Only patients in the registry and their designated caregivers can legally possess medical cannabis. A qualifying patient has access to ​no more than 8 ounces of cannabis (227 grams) over a three-month period. Once approved, patients and their caregivers can have a combined total of four mature plants and 12 seedlings. Patient possession and cultivation limits are likely to change as the CCD develops new rules.

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How to get a medical marijuana card in New Mexico

Patients in the New Mexico registry are authorized to purchase and consume medical cannabis if they meet certain requirements for eligibility. Patients who have received a physician’s certification for a qualifying condition must submit an application and a valid New Mexico identification card to the NMDOH. Upon approval, registration and written certifications are valid for up to one year.

Patients are required to submit renewal applications at least 30 days before their registry card expires. The NMDOH does not charge a fee for either processing patients’ applications or issuing registry cards.

Qualifying conditions

  • Alzheimer’s Disease
  • Amyotrophic lateral sclerosis (ALS), or Lou Gehrig’s disease
  • Anorexia
  • Autism Spectrum Disorder
  • Cachexia, or wasting syndrome
  • Cancer
  • Cervical dystonia
  • Crohn’s disease
  • Epilepsy and seizure disorders
  • Glaucoma
  • Hepatitis C
  • HIV/AIDS
  • Hospice care
  • Huntington’s disease
  • Inclusion-body myositis
  • Inflammatory autoimmune-mediated arthritis
  • Intractable nausea or vomiting
  • Intractable spasticity
  • Lewy body disease
  • Multiple sclerosis
  • Obstructive sleep apnea
  • Opioid use disorder
  • Peripheral neuropathy
  • Parkinson’s disease
  • Post-traumatic stress disorder (PTSD)
  • Severe chronic pain
  • Spinal cord damage
  • Spinal muscular atrophy
  • Ulcerative colitis

Anyone can petition NMDOH to add qualifying conditions.

Application process

  1. Complete a patient registry application
  2. Obtain a valid written certification from a qualified healthcare provider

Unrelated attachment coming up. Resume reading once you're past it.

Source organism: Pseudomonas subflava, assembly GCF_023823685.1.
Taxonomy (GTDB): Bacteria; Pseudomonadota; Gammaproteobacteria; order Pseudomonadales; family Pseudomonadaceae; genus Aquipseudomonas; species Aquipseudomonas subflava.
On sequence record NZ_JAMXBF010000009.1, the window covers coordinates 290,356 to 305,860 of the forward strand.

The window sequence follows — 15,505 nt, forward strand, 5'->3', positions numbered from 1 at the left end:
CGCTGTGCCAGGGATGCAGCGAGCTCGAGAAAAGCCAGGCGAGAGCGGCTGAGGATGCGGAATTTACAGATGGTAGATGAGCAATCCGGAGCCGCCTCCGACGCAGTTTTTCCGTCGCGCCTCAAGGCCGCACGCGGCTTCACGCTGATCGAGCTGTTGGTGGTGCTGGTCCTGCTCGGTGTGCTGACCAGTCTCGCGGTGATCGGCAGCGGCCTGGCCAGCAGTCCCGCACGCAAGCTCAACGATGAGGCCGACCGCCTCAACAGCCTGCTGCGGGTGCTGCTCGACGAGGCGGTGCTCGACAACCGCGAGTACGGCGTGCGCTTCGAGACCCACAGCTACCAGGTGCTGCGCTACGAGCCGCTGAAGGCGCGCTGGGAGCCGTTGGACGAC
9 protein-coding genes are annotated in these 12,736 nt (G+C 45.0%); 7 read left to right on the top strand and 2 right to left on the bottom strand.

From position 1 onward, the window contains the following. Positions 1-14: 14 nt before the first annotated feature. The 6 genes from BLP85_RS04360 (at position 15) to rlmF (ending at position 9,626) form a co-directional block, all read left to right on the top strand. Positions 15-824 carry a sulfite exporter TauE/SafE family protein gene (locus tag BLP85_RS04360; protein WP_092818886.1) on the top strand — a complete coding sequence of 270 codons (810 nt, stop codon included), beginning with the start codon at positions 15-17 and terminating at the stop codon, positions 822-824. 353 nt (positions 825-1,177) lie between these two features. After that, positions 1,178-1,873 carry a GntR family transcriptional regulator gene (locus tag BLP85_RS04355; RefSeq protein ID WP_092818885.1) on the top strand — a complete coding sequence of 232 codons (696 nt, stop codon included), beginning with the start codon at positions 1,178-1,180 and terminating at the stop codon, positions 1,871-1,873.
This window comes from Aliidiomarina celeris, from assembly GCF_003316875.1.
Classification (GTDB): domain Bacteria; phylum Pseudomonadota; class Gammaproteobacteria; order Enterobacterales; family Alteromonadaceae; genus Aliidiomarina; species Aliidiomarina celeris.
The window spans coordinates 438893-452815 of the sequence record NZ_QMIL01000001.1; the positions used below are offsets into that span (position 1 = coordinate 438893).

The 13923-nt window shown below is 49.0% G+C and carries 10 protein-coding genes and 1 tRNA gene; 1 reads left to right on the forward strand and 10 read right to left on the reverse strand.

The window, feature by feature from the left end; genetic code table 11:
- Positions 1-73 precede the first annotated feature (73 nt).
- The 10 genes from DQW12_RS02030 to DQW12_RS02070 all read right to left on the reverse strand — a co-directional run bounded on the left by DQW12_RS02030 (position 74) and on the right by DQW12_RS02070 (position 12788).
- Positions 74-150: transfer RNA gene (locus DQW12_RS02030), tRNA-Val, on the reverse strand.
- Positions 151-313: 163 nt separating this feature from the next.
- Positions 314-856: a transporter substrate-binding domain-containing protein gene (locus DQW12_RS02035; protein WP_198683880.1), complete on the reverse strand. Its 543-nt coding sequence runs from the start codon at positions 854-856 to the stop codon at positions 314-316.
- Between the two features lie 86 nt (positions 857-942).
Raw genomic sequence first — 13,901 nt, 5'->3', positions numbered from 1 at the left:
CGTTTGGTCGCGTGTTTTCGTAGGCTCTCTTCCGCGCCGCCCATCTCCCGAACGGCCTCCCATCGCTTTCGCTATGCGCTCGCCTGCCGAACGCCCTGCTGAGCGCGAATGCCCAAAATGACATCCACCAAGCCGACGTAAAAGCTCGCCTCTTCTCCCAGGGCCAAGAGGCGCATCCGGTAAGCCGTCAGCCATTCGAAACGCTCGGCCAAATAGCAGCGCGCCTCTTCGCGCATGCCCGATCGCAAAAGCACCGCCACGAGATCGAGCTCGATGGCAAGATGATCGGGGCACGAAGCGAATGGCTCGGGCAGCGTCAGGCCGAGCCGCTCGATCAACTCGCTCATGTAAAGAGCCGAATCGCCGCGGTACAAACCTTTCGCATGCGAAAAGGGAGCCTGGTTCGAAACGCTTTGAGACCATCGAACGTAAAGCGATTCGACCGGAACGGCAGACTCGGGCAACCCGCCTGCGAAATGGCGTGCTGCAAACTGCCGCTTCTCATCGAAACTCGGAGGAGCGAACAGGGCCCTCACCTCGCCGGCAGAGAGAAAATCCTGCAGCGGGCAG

3. Provide a state-issued driver’s license or identification card to establish proof of New Mexico residency
  4. Designate a caregiver, if applicable
  5. Receive a registry identification card; there is no fee for the card

Caregiver requirements

Patients in the registry who require assistance obtaining or using medical cannabis may designate up to two caregivers. Caregivers must be at least 21 years old and may only provide care for one patient at a time. Caregivers are required to submit their application along with their designated patient’s. Patients younger than age 18 are required to designate at least one adult parent or legal guardian as a caregiver.

Reciprocity

On July 1, 2020, New Mexico began allowing out-of-state patients to purchase medical marijuana within the state. The legislation permits patients from any state, the District of Columbia, US territories, and New Mexico native tribes to purchase cannabis in-state. One of the most liberal reciprocity policies nationwide, this reform in New Mexico requires only proof of physician authorization rather than cardholder status. In addition, out-of-state participants may obtain cannabis medicine for conditions other than those listed as qualifying in New Mexico.

Lab testing

The NMDOH requires state-licensed nonprofit producers to contract with at least one independent testing laboratory to ensure that all safety and quality assurance requirements are met.

Certified labs must test for the following:

  • Cannabinoids and potency
  • Heavy metals
  • Microbiological contaminants
  • Moisture and water content
  • Mycotoxins
  • Pesticides
  • Residual solvents

Frequently asked questions

What happens if you get caught with edibles in New Mexico?

Please speak with an attorney for specific questions. After June 29, 2021, you are free to possess up to 800 milligrams of edibles outside the home or more than that at home under lock and key with no penalty.

When will adult-use legalization take effect in New Mexico?

The Cannabis Regulation Act, or HB 2, legalized adult-use cannabis in New Mexico starting June 29, 2021.

Can I Legally Buy Marijuana Seeds In New Mexico.

Growing Cannabis or Marijuana, both the same plant under a different name, is big business, with Oregon alone reporting sales of over $230 million in the last twelve months, and that’s the declared legal distribution, if home-grown product for personal use was included, the final figure would make it one of the biggest industries in the State. With the legalization vote still ongoing with debates about what is and isn’t going to be permissible, many people are asking where can you legally buy Cannabis seeds in New Mexico.